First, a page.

A senior House Republican has quietly created a new political organization that allows anonymous donors to contribute unlimited sums to a project aimed at boosting the GOP's image, marking the latest effort by lawmakers to test the boundaries of campaign law.
The organization, launched by House Republican Conference Chairman J.C. Watts (Okla.), is conducting an extensive Madison Avenue-type polling campaign to tell Republican leaders how Americans "view the brand" of the GOP.
The Watts group, Securing America's Families Everyday (SAFE), has raised more than $200,000 since its October launch. Watts, who declined requests to identify the donors, has personally solicited big GOP givers and headlined a fund-raiser for SAFE at a private business club in Houston in November.
SAFE, whose existence has not been previously reported, is the latest example of an increasingly popular--and controversial--new breed of political organization.
The groups, known as 527 organizations for the provision of tax law under which they are created, argue that they can accept limitless funds without disclosing who made the donations or how the money is spent. That is because while the groups qualify as political committees under the tax code and can engage in extensive political activities, they say that they do not fall under the domain of the Federal Election Commission because they do not directly intervene in elections.
The development has alarmed advocates of tighter campaign finance laws, who see the 527 organizations as a way for political committees to operate without any public disclosure and with few real limits on the kinds of political activities they can engage in--from get-out-the-vote efforts to issue advertising campaigns to polling.
"This is a growth area for evasion of campaign finance laws," said Common Cause general counsel Donald J. Simon. He noted that such groups enjoy the benefit of avoiding paying taxes on the contributions they receive without having to comply with the strict reporting rules imposed by the FEC on other types of political committees.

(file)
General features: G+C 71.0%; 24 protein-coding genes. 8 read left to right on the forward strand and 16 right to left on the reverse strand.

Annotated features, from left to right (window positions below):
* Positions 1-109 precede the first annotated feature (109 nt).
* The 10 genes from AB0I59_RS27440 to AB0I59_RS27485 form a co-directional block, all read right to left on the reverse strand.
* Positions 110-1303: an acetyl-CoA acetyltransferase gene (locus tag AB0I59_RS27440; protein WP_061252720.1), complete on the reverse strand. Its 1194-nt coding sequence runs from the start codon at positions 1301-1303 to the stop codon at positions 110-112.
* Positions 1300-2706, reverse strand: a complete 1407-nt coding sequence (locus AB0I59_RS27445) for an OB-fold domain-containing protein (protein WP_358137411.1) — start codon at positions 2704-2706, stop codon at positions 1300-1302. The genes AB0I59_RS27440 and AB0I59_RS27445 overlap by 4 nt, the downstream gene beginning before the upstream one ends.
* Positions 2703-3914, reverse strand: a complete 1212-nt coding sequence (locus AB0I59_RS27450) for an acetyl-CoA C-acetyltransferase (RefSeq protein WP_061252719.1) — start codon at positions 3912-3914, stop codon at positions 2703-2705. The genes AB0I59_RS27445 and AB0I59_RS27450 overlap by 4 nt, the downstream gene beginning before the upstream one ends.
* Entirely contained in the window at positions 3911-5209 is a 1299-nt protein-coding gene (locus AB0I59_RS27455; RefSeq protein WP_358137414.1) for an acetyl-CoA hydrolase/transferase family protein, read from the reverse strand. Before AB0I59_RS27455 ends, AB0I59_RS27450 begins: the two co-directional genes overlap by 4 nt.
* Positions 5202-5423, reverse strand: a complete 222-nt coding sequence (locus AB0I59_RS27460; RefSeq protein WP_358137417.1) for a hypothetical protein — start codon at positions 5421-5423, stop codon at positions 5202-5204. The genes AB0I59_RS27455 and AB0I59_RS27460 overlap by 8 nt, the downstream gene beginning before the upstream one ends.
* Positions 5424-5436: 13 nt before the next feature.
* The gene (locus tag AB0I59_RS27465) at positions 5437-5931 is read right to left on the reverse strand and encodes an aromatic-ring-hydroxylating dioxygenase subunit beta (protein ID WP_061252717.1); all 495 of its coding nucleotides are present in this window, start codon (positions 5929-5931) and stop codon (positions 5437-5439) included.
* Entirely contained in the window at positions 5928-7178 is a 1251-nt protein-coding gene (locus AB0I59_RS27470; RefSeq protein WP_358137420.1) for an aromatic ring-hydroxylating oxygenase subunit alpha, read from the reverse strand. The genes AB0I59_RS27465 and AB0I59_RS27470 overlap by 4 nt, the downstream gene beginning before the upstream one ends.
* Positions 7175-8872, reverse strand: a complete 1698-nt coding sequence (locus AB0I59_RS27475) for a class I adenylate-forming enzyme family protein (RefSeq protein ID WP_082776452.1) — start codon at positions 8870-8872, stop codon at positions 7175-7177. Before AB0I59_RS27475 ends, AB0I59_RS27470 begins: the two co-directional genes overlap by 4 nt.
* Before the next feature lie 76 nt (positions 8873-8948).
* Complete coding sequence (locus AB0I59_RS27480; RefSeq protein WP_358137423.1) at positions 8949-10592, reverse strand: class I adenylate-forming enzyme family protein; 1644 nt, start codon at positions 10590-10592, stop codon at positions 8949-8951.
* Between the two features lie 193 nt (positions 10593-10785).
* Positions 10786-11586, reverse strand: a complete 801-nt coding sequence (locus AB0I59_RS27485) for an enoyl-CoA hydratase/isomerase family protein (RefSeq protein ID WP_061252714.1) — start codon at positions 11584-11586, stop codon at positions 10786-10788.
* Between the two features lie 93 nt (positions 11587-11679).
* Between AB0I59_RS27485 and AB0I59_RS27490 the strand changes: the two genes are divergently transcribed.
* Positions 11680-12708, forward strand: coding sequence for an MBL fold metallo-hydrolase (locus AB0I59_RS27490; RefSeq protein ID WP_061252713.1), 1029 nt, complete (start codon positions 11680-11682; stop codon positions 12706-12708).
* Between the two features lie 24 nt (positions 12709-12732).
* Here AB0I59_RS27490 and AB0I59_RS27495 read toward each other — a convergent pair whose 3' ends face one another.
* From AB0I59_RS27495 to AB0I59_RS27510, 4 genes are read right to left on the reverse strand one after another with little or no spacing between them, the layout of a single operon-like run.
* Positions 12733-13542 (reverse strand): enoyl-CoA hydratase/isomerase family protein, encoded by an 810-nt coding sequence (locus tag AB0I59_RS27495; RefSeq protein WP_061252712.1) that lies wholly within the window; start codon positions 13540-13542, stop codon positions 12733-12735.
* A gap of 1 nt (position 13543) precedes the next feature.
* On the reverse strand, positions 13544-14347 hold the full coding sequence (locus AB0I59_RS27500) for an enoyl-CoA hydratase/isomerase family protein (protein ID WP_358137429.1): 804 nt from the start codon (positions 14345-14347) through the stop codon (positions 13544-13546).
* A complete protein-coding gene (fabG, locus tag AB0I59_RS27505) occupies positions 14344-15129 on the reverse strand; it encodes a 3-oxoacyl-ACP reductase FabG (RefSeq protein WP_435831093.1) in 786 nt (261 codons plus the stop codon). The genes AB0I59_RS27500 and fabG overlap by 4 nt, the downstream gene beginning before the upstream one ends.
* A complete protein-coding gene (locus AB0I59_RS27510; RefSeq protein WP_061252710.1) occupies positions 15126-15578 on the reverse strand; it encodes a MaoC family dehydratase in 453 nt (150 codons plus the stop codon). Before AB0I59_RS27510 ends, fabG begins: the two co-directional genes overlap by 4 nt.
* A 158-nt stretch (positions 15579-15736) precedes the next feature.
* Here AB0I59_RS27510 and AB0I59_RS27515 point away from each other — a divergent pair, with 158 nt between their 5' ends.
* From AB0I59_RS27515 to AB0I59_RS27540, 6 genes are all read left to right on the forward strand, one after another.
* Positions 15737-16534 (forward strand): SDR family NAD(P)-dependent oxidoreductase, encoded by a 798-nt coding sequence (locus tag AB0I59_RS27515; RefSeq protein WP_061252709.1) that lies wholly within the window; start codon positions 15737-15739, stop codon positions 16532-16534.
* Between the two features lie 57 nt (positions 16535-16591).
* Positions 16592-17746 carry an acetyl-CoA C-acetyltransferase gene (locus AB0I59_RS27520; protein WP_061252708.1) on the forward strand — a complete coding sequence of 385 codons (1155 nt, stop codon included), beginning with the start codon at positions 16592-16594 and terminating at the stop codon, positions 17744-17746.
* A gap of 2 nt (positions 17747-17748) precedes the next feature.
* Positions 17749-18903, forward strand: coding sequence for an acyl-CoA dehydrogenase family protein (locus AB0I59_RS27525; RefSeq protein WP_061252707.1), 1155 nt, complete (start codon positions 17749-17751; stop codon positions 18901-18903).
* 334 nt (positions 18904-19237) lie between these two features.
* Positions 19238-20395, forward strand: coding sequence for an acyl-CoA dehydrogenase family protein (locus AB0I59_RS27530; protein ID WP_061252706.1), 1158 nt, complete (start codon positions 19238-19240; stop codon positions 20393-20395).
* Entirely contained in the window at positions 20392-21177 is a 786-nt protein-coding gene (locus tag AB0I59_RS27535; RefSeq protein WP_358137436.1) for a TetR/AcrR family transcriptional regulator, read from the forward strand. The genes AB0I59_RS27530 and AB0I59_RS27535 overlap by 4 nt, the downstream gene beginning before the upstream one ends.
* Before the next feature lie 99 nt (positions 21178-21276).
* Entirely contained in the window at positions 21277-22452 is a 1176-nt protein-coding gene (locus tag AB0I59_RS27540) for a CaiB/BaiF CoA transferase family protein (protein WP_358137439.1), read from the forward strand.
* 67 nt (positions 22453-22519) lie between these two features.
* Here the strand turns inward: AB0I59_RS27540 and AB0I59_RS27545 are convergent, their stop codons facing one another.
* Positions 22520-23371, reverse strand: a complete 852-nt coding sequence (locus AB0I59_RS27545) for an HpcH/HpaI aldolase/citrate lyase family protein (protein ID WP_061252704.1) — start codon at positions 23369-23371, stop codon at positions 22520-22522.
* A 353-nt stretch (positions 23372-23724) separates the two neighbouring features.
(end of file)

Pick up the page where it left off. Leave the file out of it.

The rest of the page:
SAFE is the third GOP-affiliated group under Section 527 to be founded this election season. Last year, advisers close to House Majority Whip Tom DeLay (R-Tex.) started the Republican Issues Majority Committee, which aims to raise $25 million for a get-out-the-vote campaign in two dozen districts. Another group, Citizens for the Republican Congress, is affiliated with former House member Pat Saiki (R-Hawaii) and hopes to launch a national media campaign promoting the GOP agenda.
Groups with ties to elected officials raise an additional wrinkle because of the concerns that donors may be seeking to curry favor without having their identities disclosed.
"We have an elected official, with power and influence and the ability to do favors for undisclosed donors," raising the money, said Fred Wertheimer of Democracy 21, which lobbies for tighter campaign finance laws. "When you get to the notion of undisclosed, unlimited money floating around politics, you're in the ultimate danger zone."
The Section 527 device offers significant benefits. A lawmaker's political action committee, for example, can only accept $10,000 each election cycle from any one source. In addition, the PACs can't take money directly from corporations and labor unions, and must report their donations and expenses to the FEC.